Connecting Faith and Life

Wanted Gamblers for India

Epaphroditus was a gambler. Many believers in the early church were gamblers. But they were esteemed highly.
Paul encouraged the Philippian church “to welcome him (Epaphroditus) in the Lord with great joy, and honor people like him because he almost died for the work of Christ. He risked his life to make up for the help you yourselves could not give me.” Phil 2: 29-30 ESV
The phrase “ he almost died” in Greek means “to lay down a stake, to gamble.” William Barclay writes that in the early church there was a committed group of believers called as Parabolani or gamblers. They were willing to gamble their lives or risk their lives by undertaking the hazardous work of tending the sick and burying the dead in times of deadly diseases. The church esteemed them as they were not gambling for money, but gambling their lives for the work of Christ and others.
We see countless gamblers throughout the church history who gambled their lives for the work of Christ. In 1832, Adoniram Judson wrote to missionary candidates “Remember, a large proportion of those who come out on a mission to the East die within five years after leaving their native land. Walk softly, therefore; death is narrowly watching your steps.”
Christians in India owe to hundreds of missionaries who gambled their lives to bring the gospel and transformation to our country. That’s why we as a community are high in development index compared to other religious groups.
At the same time, today India ranks first with the largest number of unreached people groups in the world and ranks 119 in Human Development Index among 169 countries in the world.
Why is it? The church has more hoarders than gamblers.
Hoarders selfishly accumulate things and hide them away for future use. The treasure vault found in the Sree Padmanabaswamy Temple in Kerala is the example of hoarding by Travancore Kings. They neither used it nor gave it to others. They just stored it for future thus wasting it. We often forget that hoarding is gross wastage of resources. That’s why Jesus commanded us not to hoard treasures here.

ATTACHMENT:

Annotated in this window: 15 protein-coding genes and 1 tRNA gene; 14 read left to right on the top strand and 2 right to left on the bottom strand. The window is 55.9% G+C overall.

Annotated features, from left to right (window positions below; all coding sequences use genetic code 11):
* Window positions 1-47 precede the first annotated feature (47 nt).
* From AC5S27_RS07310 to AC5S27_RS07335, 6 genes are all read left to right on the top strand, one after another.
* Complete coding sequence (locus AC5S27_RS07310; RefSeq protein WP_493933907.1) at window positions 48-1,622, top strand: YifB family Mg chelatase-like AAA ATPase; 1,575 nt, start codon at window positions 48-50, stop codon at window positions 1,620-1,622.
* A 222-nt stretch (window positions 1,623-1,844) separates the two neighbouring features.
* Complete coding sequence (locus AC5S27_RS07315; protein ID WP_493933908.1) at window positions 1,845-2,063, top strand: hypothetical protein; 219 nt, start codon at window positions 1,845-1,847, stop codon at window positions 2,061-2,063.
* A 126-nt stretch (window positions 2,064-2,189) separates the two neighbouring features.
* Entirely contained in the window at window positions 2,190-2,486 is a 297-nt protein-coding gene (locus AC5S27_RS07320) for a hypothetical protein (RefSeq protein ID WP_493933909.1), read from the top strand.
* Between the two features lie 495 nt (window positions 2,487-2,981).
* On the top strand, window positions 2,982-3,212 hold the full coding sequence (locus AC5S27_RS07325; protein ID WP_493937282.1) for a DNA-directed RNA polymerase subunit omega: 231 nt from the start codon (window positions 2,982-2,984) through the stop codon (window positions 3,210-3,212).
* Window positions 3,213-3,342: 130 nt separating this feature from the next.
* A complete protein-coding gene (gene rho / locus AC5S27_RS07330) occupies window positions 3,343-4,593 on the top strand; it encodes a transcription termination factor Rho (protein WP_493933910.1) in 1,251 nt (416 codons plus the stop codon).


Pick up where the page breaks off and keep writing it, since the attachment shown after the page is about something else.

The other problem of hoarding is that our hearts follow it (Mat 6:21). So we always play it safe to risk proof our lives. We forget the warning of Jesus that “For whoever would hoard his life will lose it, but whoever gambles his life for my sake will save it.” (Luke 9:24 Paraphrased). As hoarders, we waste our treasures as well as our lives.
So Jesus calls us to be gamblers. John Piper explains it well. “Suffering was not just a consequence of the Master’s obedience and mission. It was the central strategy of his mission. It was the ground of his accomplishment. Jesus calls us to join him on the Calvary road by taking up our cross, and to hate our lives in this world, and fall into the ground like a seed and die, that others might live.”
Gamblers joyfully risk for massive gains. “The kingdom of heaven is like treasure hidden in a field, which a man found and covered up. Then in his joy he goes and sells all that he has and buys that field. (Matt 13:44) Jim Elliot, one among the five martyrs among the Auca Indians said, “He is no fool who gives what he cannot keep to gain that which he cannot lose.”

India is waiting for more gamblers who are foolishly wise enough to risk their lives, career, ambitions and dreams for the work of Christ and others.
Will you be one?

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